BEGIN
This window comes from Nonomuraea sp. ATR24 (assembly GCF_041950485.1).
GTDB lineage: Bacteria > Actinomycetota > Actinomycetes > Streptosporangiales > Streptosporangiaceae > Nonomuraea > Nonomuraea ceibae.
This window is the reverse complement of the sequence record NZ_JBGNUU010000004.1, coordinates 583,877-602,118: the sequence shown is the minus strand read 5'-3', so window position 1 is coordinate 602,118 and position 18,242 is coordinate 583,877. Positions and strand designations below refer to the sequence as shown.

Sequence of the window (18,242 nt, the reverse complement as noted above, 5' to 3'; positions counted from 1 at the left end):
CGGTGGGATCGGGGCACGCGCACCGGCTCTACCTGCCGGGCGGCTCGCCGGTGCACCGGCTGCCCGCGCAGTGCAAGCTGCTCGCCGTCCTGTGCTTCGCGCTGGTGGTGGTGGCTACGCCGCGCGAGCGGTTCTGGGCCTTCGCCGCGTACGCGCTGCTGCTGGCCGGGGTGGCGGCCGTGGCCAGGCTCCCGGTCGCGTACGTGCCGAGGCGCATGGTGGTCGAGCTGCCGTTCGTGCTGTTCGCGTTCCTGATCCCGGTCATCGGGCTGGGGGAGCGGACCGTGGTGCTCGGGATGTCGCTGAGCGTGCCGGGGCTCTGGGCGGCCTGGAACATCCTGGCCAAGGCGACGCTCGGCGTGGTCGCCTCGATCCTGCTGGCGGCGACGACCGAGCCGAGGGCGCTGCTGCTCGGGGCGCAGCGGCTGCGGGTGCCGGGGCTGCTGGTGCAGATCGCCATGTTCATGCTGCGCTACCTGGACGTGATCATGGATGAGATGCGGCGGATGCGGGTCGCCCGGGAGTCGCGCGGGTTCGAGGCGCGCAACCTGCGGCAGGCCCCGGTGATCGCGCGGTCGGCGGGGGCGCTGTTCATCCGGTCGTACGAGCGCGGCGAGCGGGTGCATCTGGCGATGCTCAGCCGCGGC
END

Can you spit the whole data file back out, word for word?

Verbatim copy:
This window comes from Nonomuraea sp. ATR24 (assembly GCF_041950485.1).
GTDB lineage: Bacteria > Actinomycetota > Actinomycetes > Streptosporangiales > Streptosporangiaceae > Nonomuraea > Nonomuraea ceibae.
This window is the reverse complement of the sequence record NZ_JBGNUU010000004.1, coordinates 583,877-602,118: the sequence shown is the minus strand read 5'-3', so window position 1 is coordinate 602,118 and position 18,242 is coordinate 583,877. Positions and strand designations below refer to the sequence as shown.

Sequence of the window (18,242 nt, the reverse complement as noted above, 5' to 3'; positions counted from 1 at the left end):
CGGTGGGATCGGGGCACGCGCACCGGCTCTACCTGCCGGGCGGCTCGCCGGTGCACCGGCTGCCCGCGCAGTGCAAGCTGCTCGCCGTCCTGTGCTTCGCGCTGGTGGTGGTGGCTACGCCGCGCGAGCGGTTCTGGGCCTTCGCCGCGTACGCGCTGCTGCTGGCCGGGGTGGCGGCCGTGGCCAGGCTCCCGGTCGCGTACGTGCCGAGGCGCATGGTGGTCGAGCTGCCGTTCGTGCTGTTCGCGTTCCTGATCCCGGTCATCGGGCTGGGGGAGCGGACCGTGGTGCTCGGGATGTCGCTGAGCGTGCCGGGGCTCTGGGCGGCCTGGAACATCCTGGCCAAGGCGACGCTCGGCGTGGTCGCCTCGATCCTGCTGGCGGCGACGACCGAGCCGAGGGCGCTGCTGCTCGGGGCGCAGCGGCTGCGGGTGCCGGGGCTGCTGGTGCAGATCGCCATGTTCATGCTGCGCTACCTGGACGTGATCATGGATGAGATGCGGCGGATGCGGGTCGCCCGGGAGTCGCGCGGGTTCGAGGCGCGCAACCTGCGGCAGGCCCCGGTGATCGCGCGGTCGGCGGGGGCGCTGTTCATCCGGTCGTACGAGCGCGGCGAGCGGGTGCATCTGGCGATGCTCAGCCGCGGC